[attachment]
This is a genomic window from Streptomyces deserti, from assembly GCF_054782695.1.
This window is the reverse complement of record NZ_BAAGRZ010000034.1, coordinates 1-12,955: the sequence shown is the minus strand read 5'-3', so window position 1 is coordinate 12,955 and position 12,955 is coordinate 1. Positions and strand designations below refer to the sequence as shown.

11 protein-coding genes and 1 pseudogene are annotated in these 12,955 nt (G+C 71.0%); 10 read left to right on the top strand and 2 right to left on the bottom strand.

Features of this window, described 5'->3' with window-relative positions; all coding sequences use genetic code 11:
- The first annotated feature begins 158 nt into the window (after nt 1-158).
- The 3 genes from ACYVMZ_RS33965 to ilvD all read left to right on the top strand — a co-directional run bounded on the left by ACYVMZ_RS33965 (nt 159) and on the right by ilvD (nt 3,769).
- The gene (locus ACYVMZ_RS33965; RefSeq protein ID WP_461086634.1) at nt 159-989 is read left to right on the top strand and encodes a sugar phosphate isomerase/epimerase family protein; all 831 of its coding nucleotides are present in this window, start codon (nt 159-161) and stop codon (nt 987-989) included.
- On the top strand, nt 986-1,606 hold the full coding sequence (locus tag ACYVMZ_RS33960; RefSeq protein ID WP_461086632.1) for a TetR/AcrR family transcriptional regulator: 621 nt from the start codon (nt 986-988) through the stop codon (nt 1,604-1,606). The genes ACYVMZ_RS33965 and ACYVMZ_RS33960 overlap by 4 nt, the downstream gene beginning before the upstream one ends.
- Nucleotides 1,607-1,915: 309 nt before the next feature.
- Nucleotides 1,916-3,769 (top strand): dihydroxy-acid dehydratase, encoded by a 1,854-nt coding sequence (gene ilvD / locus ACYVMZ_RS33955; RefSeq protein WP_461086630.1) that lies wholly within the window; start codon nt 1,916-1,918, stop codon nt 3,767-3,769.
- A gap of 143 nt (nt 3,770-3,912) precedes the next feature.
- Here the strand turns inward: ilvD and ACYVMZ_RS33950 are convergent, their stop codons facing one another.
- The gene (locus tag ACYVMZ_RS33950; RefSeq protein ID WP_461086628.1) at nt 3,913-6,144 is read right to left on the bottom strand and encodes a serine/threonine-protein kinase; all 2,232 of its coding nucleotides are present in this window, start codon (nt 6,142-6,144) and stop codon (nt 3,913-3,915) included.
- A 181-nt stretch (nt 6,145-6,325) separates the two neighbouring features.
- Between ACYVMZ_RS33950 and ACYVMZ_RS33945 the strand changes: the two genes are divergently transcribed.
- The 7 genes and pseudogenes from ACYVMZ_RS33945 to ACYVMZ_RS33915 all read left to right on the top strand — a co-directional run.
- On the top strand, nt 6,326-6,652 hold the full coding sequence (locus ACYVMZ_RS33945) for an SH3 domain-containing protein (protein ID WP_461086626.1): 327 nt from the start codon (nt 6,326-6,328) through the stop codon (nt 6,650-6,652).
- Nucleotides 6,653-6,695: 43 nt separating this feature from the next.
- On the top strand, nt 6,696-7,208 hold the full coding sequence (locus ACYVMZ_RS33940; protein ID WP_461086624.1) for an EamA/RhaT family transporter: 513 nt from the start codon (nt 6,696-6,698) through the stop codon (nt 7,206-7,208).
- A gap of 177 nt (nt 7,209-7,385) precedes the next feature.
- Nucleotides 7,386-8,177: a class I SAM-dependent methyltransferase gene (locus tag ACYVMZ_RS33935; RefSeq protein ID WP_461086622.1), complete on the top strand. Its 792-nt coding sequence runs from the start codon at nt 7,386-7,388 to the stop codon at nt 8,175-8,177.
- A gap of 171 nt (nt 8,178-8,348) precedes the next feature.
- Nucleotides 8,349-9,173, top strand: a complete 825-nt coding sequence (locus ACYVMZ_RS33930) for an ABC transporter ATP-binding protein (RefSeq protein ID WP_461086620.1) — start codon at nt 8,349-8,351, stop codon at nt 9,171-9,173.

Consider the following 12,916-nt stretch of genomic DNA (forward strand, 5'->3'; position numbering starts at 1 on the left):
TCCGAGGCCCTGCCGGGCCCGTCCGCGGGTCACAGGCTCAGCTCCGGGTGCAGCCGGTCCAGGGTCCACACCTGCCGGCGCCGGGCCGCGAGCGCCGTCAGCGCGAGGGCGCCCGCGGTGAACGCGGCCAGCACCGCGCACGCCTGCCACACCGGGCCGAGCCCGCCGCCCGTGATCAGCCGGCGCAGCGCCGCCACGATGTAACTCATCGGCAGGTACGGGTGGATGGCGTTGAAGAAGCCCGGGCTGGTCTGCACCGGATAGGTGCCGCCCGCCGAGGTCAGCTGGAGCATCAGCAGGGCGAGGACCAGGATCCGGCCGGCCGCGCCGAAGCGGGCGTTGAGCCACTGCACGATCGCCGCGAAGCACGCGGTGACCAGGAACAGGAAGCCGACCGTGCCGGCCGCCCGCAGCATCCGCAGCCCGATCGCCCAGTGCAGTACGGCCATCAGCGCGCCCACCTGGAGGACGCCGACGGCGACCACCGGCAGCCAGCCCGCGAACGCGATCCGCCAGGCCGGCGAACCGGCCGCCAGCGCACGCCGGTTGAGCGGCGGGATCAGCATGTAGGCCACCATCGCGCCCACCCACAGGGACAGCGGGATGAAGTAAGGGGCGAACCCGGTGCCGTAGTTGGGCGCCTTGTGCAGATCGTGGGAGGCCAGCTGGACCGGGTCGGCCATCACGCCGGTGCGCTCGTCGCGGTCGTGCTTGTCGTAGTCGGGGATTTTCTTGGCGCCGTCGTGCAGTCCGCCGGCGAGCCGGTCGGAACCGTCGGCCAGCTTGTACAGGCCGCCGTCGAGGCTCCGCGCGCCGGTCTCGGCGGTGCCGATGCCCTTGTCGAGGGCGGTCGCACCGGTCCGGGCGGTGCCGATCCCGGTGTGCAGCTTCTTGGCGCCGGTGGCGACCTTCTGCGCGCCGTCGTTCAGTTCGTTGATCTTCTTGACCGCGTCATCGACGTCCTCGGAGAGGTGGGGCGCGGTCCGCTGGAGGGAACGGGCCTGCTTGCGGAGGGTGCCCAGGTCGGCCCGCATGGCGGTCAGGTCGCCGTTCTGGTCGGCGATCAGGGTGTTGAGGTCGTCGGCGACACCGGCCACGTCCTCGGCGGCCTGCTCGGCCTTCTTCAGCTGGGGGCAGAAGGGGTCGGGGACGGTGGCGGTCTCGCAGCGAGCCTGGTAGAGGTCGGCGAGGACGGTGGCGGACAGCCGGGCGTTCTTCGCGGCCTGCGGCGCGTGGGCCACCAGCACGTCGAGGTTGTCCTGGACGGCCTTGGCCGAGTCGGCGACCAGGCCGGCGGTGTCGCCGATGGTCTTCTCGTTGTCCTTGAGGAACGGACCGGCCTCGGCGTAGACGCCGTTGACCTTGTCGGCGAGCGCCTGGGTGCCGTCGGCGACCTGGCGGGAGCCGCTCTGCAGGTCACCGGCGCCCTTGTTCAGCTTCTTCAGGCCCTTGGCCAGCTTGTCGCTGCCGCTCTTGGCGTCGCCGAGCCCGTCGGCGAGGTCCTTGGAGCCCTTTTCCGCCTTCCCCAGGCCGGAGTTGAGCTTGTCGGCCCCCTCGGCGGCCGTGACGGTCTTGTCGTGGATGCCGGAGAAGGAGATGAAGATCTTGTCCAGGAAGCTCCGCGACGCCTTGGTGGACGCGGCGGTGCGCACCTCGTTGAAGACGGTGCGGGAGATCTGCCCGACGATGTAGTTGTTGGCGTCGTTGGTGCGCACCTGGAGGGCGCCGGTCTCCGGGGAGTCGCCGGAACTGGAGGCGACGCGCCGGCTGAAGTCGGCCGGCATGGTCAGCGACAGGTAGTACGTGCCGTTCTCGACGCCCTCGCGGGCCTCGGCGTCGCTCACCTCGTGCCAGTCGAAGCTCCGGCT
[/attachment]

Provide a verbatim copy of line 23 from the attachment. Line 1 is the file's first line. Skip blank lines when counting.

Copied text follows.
- Nucleotides 8,349-9,173, top strand: a complete 825-nt coding sequence (locus ACYVMZ_RS33930) for an ABC transporter ATP-binding protein (RefSeq protein ID WP_461086620.1) — start codon at nt 8,349-8,351, stop codon at nt 9,171-9,173.